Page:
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NED Abstract
Copyright by American Astronomical Society.
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2000ApJ...543..552S
Surveys for z > 3 Damped Ly{alpha} Absorption Systems: The Evolution of
Neutral Gas
Lisa J. StorrieLombardi
SIRTF Science Center, California Institute of Technology, MS 10022,
Pasadena, CA 91125; lisa@ipac.caltech.edu
and
Arthur M. Wolfe
Department of Physics, and Center for Astrophysics and Space Sciences,
University of California at San Diego, La Jolla, CA 920930424
Received 2000 March 2; accepted 2000 June 12
ABSTRACT
We have completed spectroscopic observations using LRIS on the Keck 1
telescope of 30 very high redshift quasars, 11 selected for the presence of
damped Ly{alpha} absorption systems and 19 with redshifts z > 3.5 not
previously surveyed for absorption systems. We have surveyed an additional
10 QSOs with the Lick 120" and the AngloAustralian Telescope. We have
combined these with previous data, resulting in a statistical sample of 646
QSOs and 85 damped Ly{alpha} absorbers with column densities N_HI_ >= 2 x
10^20^ atoms cm^2^ covering the redshift range 0.008 < z < 4.694. Four
main features of how the neutral gas in the universe evolves with redshift
are evident from these data.
1. For the first time, we determine a statistically significant
steepening in the column density distribution function at redshifts z > 4.0
(greater than 99.7% confidence). The steepening of the distribution
function is due to both fewer very high column density absorbers (N_HI_ >=
10^21^ atoms cm^2^) and more lower column density systems (N_HI_ = 24 x
10^20^ atoms cm^2^).
2. The frequency of very high column density absorbers (N_HI_ >= 10^21^
atoms cm^2^) reaches a peak in the redshift range 1.5 < z < 4, when the
universe is 10%30% of its present age. Although the sample size is still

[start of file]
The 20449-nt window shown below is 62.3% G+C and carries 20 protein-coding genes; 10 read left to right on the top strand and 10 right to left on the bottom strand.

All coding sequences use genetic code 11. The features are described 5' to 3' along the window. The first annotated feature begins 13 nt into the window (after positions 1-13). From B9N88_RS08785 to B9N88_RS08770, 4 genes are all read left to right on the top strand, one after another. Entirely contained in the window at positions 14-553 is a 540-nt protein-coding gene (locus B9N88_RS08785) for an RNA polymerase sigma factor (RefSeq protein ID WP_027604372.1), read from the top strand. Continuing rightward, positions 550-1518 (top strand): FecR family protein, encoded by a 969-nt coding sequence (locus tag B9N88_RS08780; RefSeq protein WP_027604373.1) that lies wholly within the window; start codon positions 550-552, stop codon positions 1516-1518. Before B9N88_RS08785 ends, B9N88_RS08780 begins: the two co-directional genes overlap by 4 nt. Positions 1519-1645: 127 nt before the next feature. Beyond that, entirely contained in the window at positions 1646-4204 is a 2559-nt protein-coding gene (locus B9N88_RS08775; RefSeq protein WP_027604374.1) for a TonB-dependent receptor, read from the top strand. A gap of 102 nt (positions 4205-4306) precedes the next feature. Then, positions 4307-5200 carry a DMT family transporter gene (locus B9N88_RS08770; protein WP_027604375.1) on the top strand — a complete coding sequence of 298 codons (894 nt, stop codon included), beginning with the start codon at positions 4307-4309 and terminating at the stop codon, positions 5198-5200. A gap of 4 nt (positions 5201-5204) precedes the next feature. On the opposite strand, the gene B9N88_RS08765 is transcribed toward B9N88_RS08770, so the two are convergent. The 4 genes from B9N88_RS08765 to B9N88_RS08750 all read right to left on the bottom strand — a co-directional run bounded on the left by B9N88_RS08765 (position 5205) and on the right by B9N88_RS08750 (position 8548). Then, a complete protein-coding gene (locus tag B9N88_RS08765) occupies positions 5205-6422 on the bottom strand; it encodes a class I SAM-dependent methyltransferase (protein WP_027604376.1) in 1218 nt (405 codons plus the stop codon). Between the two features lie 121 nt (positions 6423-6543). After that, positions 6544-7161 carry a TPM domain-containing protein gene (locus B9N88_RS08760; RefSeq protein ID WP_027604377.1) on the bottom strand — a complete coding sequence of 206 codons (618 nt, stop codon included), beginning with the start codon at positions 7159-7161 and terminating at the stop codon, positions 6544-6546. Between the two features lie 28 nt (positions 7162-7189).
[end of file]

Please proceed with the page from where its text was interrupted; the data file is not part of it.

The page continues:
small, the peak epoch appears to be 3.0 <= z <= 3.5. The highest column
density absorbers disappear rapidly toward higher redshifts in the range z
= 3.5 > 4.7 and lower redshifts z = 3.0 > 0. None with column densities
log N_HI_ > 21 have yet been detected at z > 4, although we have increased
the redshift path surveyed by ~60%.
3. With our current data set, the comoving mass density of neutral gas,
{OMEGA}_g_, appears to peak at 3.0 < z < 3.5, but the uncertainties are
still too large to determine the precise shape of {OMEGA}_g_. The
statistics are consistent with a constant value of {OMEGA}_g_ for 2 < z <
4. There is still tentative evidence for a dropoff at z > 4, as
indicated by earlier data sets. If we define R_g*_ = {OMEGA}_g_/
{OMEGA}_*_, where R_g*_ is the ratio of the peak value of {OMEGA}_g_ to
{OMEGA}_*_, the mass density in galaxies in the local universe, we find
values of R_g*_ = 0.250.5 at z ~ 3, depending on the cosmology. For an
{OMEGA} = 1 universe with a zero cosmological constant, R_g*_ ~ 0.5. For an
{OMEGA} = 1 universe with a positive cosmological constant
({OMEGA}_{LAMBDA}_ = 0.7, {OMEGA}_M_ = 0.3), we find R_g*_ ~ 0.25. For a
universe with {OMEGA}_{LAMBDA}_ = 0 and {OMEGA}_M_ = 0.3, we find R_g*_ ~
0.3.
4. {OMEGA}_g_ decreases with redshift for the interval z = 3.5 > 0.008
for our data set, but we briefly discuss new results from Rao & Turnshek
for z < 1.5 that suggest that {OMEGA}_g_ (z < 1.5) may be higher than
previously determined.
To make the data in our statistical sample more readily available for
comparison with scenarios from various cosmological models, we provide
tables that include all 646 QSOs from our new survey and previously
published surveys. They list the minimum and maximum redshift defining the
redshift path along each line of sight, the QSO emission redshift, and when
an absorber is detected, the absorption redshift and measured H I column
density.
Subject headings: galaxies: evolutionintergalactic mediumquasars:
absorption lines
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